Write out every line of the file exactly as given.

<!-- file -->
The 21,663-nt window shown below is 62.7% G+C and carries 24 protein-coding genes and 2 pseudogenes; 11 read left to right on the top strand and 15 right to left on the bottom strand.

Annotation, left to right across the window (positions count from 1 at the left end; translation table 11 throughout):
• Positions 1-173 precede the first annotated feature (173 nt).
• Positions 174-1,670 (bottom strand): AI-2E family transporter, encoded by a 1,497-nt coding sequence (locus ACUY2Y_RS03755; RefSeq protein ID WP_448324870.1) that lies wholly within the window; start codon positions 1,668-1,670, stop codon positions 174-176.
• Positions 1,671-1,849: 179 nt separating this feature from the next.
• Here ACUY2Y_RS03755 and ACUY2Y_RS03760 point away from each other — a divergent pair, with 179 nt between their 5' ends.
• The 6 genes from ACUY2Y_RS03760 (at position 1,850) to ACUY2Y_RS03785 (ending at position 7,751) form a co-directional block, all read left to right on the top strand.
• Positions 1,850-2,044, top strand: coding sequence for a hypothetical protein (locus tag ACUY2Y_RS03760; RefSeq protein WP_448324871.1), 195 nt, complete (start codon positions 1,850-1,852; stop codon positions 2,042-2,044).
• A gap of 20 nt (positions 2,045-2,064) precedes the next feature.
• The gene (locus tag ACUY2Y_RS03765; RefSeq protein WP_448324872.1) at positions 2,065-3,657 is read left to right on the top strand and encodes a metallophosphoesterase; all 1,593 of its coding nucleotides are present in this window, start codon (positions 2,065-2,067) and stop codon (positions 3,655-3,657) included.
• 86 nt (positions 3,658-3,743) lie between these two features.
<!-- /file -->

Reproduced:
The 21,663-nt window shown below is 62.7% G+C and carries 24 protein-coding genes and 2 pseudogenes; 11 read left to right on the top strand and 15 right to left on the bottom strand.

Annotation, left to right across the window (positions count from 1 at the left end; translation table 11 throughout):
• Positions 1-173 precede the first annotated feature (173 nt).
• Positions 174-1,670 (bottom strand): AI-2E family transporter, encoded by a 1,497-nt coding sequence (locus ACUY2Y_RS03755; RefSeq protein ID WP_448324870.1) that lies wholly within the window; start codon positions 1,668-1,670, stop codon positions 174-176.
• Positions 1,671-1,849: 179 nt separating this feature from the next.
• Here ACUY2Y_RS03755 and ACUY2Y_RS03760 point away from each other — a divergent pair, with 179 nt between their 5' ends.
• The 6 genes from ACUY2Y_RS03760 (at position 1,850) to ACUY2Y_RS03785 (ending at position 7,751) form a co-directional block, all read left to right on the top strand.
• Positions 1,850-2,044, top strand: coding sequence for a hypothetical protein (locus tag ACUY2Y_RS03760; RefSeq protein WP_448324871.1), 195 nt, complete (start codon positions 1,850-1,852; stop codon positions 2,042-2,044).
• A gap of 20 nt (positions 2,045-2,064) precedes the next feature.
• The gene (locus tag ACUY2Y_RS03765; RefSeq protein WP_448324872.1) at positions 2,065-3,657 is read left to right on the top strand and encodes a metallophosphoesterase; all 1,593 of its coding nucleotides are present in this window, start codon (positions 2,065-2,067) and stop codon (positions 3,655-3,657) included.
• 86 nt (positions 3,658-3,743) lie between these two features.